- POSTED: 02 May 2014 12:20
- UPDATED: 02 May 2014 22:46
Transport operator SMRT said it has submitted its proposal for a rail financing model to the government a month ago.
SINGAPORE: Transport operator SMRT said it has submitted its proposal for a rail financing model to the government a month ago.
Speaking at the company's fourth quarter results briefing on Friday, SMRT's CEO Desmond Kuek said it hopes the government will respond "as soon as possible".
Mr Kuek added that should the changes to the rail financing and bus operating models be approved, SMRT should "see a much more sustainable business outlook".
Parts of the Downtown Line are still currently under construction -- but when fully completed, it will be the first rail line in Singapore to come under the new rail financing framework announced three years ago.
This means the rail assets on the line -- such as the trains and signalling systems -- are paid for and owned by the government, and then leased to operators like SMRT.
The new framework was introduced in 2010 and applies to new rail lines, starting with the Downtown Line. This is supposed to allow operators to better focus on meeting operating service standards and maintenance.
To mitigate operating losses, SMRT hopes that this model can be extended to existing train lines such as the East-West and Circle Lines.
Mr Kuek said: "I think there is an alignment of interest on both sides -- both the government as well as the company -- for a transition towards the new financing framework as quickly as possible.
"But for an incumbent like SMRT, that owns operating assets, there are quite a lot of implementation issues that need to be worked through, there are legalities that need to be looked at as well. And so, this does take time, for us to do this properly.
"So, as I've said, we certainly look forward to completing this as soon as possible, but I really don't know how much longer it's going to take."
He added: "About whether I can give any update on the impending transition to a more contestable framework for the bus business, I think the government has made quite a lot of announcements on its intentions, and at this point, I don't have anything further to add to that."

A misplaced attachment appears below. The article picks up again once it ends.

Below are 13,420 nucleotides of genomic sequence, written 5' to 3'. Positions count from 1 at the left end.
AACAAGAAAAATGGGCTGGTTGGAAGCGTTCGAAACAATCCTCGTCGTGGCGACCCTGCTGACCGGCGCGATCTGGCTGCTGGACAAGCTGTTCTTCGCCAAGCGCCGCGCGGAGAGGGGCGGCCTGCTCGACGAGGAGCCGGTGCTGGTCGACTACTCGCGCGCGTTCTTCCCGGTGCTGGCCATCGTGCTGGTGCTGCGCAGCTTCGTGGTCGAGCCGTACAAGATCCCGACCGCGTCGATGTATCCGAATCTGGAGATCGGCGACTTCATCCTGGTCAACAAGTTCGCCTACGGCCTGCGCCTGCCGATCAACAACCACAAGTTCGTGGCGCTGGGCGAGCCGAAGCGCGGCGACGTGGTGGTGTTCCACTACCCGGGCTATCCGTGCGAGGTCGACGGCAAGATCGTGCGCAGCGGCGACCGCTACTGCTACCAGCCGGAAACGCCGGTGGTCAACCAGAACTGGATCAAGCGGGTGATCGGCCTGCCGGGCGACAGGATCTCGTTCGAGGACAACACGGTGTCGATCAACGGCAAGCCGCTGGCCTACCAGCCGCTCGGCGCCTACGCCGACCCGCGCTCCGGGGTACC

While talk of any timeline could be premature, analysts said there are three broad possible outcomes -- SMRT could sell all existing rail assets to the government, the government may acquire only some lines, or there may be no change to the status quo.
If SMRT manages to offload the assets, analysts said costs associated with asset replacement will be lifted.
These costs have been increasing amid train breakdowns and service outages, which started about three years ago.
However, these assets will not come cheap.
Edison Chen, an investment analyst at DMG & Partners Research, said: "There is a chance the government may take over the existing assets, which they (SMRT) already own for the East-West Line, as well as the North-South Line.
"For that, it is over a billion Singapore dollars, (so) I don't think it's likely because it's as good as saying that we are taking taxpayer's money to bail out the company.
"Even if that happens, we will definitely have to go through a few rounds of parliament debates and public consultation, that will require lengthy discussion. So it's not going to happen in the short run, and I don't think it's likely to happen (at all)."
And the debate could be intense, given that SMRT is still a profitable company overall. SMRT's shares jumped 20 per cent last week on investor speculation over the rail financing plan.
Over the longer term, the stock has been on a steady decline. SMRT shares are currently hovering at S$1.25, half of its peak seen in 2010.
SMRT has reported a net profit of S$16.9 million in the fourth quarter, compared to a loss of S$11.9 million in the same period a year ago.
For the full year ending March 31, 2014 SMRT booked a profit of S$61.9 million, down 25.7 per cent from a year ago.
The other operator in Singapore's duopoly transport system, SBS Transit, did not respond immediately to queries from Channel NewsAsia on whether it has also submitted a similar proposal to the authorities. SBS Transit owns and operates the North-East Line.
An MOT spokesperson told TODAY newspaper that it has received the proposal from SMRT but reiterated that discussions "will take time".